2016 W2x POL
2016 M8+ St.Paul
2016 LM4- DEN
2016 W8+ Cornell

New method of kinetic energy evaluation

New method of kinetic energy evaluation

The studies of propulsive and drag forces (RBN 2019/01-02) were done with the hope to analyse the conversion of rowing power into kinetic energy, which was intensively discussed last year (RBN 2018/09,11). It is still not possible to verify my model with experimental data, because of the uncertainty in the calculation of the propulsive force (RBN 2019/02). Nevertheless, a new method of kinetic energy evaluation was recently developed, which may help to solve the propulsive force puzzle, and also could be valuable on its own, because it is quite simple and requires only the boat velocity, oar angle and seat position data.

The method is based on the assumption that, at the catch and finish, when the oar and rower’s mass are changing direction, the velocity of the rower’s CM relative to the boat is close to zero, so absolute velocities of the rower’s mass and the boat are nearly equal. This means the velocity of the whole rower-boat system CM could be easily determined with instantaneous boat velocity at the catch and finish. During all other phases of the stroke cycle, movements of the rower’s body segments are quite complex, and more sophisticated methods are required to determine the velocity of the system’s CM.

At the catch, the rower’s CM is closer related to the seat movement, than to the handle, which is connected to relatively lighter masses of arms and upper body. Therefore, the moment when the seat velocity crosses zero upwards (Fig.1,1) was chosen as the primary trigger to take the starting boat-system velocity vc. If the handle movement would be taken as the trigger, the boat velocity value (vh) would be quite different, as it changes rapidly at the catch.

At the finish, though it would be logical to associate the rower’s mass with the trunk velocity (Fig.1,2) rather than with the handle, it doesn’t make a significant difference, because the boat velocity is nearly constant. So, the moment when the handle velocity crosses zero downwards was taken as the trigger to take the final boat-system velocity vf.

During the drive, the gain in kinetic energy of the rower-boat system dEk is the difference between its final and starting values:

dEk = M vf2/2 – Mvc2/2 = 0.5M(vf2-vc2)             (1)

where M is the full mass of the system equal to the sum of the boat, rowers and oars masses. Table 1 shows values of kinetic energy calculated with this method in M1x (1.84m, 84kg) at various stroke rates.

Work per stroke WpS was determined directly with the standard BioRow measurements. The values of dEk calculated with the new method were lower than the measured WpS, and their average ratio was 52.7%, which could be explained as follows:

·                  During the drive, 23.7% of the energy produced by the rower was lost in the blade slippage (average blade efficiency Ebl was 76.3%).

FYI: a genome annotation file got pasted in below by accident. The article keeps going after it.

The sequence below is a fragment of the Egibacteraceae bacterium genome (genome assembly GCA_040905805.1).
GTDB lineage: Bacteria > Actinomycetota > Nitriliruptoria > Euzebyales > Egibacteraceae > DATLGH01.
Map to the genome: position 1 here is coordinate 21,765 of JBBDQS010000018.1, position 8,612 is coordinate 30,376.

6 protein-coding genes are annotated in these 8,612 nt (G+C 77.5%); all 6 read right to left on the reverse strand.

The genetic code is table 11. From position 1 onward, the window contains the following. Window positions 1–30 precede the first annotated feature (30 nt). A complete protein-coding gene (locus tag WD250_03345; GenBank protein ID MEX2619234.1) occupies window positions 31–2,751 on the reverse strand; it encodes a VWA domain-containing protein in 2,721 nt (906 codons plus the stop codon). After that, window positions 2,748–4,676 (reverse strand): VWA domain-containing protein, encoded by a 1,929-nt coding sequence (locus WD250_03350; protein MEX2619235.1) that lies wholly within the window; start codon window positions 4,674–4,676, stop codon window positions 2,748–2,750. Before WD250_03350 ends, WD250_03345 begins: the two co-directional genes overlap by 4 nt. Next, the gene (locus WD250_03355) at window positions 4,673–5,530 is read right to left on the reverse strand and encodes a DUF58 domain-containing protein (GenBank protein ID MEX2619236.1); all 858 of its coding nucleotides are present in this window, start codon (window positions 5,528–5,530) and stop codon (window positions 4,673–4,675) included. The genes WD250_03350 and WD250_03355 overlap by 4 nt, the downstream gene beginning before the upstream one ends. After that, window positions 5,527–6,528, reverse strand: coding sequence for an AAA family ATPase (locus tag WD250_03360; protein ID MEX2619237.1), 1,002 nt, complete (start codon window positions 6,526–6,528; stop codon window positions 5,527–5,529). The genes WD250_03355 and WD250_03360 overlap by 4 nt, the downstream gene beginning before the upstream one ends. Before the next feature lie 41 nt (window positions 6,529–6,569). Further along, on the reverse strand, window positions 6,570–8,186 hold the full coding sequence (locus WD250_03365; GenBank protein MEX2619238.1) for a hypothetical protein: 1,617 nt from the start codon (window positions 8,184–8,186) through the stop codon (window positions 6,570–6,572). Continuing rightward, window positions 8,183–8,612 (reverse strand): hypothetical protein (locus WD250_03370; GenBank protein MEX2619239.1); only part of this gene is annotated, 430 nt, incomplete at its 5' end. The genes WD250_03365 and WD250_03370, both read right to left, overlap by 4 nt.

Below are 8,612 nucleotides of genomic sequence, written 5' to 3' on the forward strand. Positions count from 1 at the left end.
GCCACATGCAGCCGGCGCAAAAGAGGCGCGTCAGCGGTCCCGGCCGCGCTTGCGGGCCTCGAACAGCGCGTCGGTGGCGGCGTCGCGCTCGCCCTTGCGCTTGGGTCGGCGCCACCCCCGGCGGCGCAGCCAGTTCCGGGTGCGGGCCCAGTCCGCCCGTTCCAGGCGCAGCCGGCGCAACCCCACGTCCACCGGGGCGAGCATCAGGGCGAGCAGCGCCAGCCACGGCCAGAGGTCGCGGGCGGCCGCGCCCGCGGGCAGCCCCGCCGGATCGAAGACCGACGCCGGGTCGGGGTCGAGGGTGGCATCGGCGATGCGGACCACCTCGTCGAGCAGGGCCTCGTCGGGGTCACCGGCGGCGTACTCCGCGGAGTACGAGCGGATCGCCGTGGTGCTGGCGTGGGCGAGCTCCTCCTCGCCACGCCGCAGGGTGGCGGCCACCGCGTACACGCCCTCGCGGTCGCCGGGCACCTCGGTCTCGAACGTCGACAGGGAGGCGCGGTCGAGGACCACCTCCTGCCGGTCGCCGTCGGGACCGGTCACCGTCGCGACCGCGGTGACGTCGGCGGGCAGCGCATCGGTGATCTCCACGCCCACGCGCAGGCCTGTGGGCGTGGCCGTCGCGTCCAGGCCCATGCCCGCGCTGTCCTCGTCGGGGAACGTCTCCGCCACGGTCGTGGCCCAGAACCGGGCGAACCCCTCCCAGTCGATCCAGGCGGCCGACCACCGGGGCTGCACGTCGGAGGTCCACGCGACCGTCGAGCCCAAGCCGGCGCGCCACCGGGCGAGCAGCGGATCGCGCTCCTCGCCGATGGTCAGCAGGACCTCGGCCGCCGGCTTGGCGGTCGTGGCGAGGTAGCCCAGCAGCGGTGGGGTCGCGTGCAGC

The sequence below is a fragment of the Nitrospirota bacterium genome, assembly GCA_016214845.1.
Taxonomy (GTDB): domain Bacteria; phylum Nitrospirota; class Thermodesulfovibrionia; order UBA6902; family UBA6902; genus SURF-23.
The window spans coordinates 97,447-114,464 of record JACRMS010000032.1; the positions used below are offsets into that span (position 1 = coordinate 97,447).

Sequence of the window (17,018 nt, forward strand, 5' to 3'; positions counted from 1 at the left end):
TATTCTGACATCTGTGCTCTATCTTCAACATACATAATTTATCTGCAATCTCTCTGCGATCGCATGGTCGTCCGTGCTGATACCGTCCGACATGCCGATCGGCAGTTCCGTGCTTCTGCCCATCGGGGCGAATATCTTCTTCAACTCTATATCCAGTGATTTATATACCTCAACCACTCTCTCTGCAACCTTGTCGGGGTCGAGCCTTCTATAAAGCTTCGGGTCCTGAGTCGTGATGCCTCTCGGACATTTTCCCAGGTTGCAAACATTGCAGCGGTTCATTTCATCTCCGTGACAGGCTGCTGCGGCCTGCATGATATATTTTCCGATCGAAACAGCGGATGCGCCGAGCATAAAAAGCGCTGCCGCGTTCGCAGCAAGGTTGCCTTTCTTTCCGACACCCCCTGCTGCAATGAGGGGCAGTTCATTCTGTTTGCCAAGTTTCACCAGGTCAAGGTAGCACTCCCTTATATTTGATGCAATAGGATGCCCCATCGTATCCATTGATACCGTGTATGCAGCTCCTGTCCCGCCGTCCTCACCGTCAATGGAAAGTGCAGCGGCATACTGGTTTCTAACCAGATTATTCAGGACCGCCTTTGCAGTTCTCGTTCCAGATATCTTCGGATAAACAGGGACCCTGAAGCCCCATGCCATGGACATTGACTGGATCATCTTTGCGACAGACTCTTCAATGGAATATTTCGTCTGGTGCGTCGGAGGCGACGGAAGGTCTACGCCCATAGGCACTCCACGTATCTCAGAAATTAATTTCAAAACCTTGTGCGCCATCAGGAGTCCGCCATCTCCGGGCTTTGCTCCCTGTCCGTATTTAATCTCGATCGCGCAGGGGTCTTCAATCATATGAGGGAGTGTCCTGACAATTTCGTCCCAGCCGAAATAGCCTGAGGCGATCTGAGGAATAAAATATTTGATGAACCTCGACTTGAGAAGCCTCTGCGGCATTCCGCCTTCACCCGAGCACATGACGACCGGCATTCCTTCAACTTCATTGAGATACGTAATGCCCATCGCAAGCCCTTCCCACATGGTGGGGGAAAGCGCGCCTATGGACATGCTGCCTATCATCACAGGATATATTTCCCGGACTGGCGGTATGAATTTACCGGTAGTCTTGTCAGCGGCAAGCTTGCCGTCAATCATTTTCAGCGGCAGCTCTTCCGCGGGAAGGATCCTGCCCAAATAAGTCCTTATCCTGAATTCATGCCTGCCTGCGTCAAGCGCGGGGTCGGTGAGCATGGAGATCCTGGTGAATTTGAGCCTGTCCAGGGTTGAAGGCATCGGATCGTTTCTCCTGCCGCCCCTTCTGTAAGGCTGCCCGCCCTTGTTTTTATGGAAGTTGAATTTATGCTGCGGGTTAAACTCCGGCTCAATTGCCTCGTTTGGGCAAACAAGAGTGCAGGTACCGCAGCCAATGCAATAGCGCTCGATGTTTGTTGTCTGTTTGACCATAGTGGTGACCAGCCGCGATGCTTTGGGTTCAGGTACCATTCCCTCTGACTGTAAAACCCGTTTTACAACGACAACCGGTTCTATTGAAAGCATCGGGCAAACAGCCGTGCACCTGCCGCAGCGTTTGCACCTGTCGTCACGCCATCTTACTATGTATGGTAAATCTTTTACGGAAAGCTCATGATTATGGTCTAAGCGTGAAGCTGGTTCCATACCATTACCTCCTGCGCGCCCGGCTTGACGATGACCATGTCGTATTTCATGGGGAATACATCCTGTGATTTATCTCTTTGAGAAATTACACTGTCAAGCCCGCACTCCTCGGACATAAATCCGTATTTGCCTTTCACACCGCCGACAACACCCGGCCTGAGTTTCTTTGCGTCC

·                  23.6% of WpS (on average) was spent on overcoming the drag resistance in water and air.


The percentage of the drag expenditures increases nearly twice with the increase of stroke rate, which is explained by changes in the rhythm: at 17 spm, the drive time consists only 35.1% of the cycle time, but at 41 spm it was 53.6%. This was confirmed by a very high correlation of drag energy shares with the rhythm (r=0.984).

During the recovery, there is no propulsive power produced by the rowers, so the kinetic energy of the system decreases from its maximum at the finish to the minimum at the catch, being used to overcome the drag forces. Therefore, the reversed values of dEk could be used for the evaluation of the energy spent on overcoming the external drag. It was found that at the racing stroke rate 35.5spm, about two thirds (66.3%) of the drag energy is spent during the recovery, and only one third (33.7%) – during the drive, in spite of their durations being nearly equal (rhythm was 50.8%). This happened because the boat speed is higher during the recovery (106.2% of the average) than during the drive (85.7%). At lower rates, the shares of energy spent during the recovery were even higher, because the recovery time is relatively longer.

To verify the new method, the gain of kinetic energy dEk.test was calculated from the measured WpS, energy losses for the blade slippage Wbl = WpS*(1-Ebl) and energy spent on the drag over the drive phase Wd (based on the measured boat velocity and drag factor):

dEk.test = WpS – Wbl - Wd                           (2)

In the samples above, kinetic energy dEk calculated with the new method had high correlation with dEk.test (r=0.94), and on average, dEk was 14.8% higher. This means that the new method produces quite reasonable values for kinetic energy, even without force measurements. The fact that the new method produces slightly larger values of kinetic energy could be an indirect confirmation of the hypothesis that the real blade propulsive force is higher than one calculated from the handle force (RBN 2019/02), but the reasons for it are still not clear.

©2019 Dr. Valery Kleshnev www.biorow.com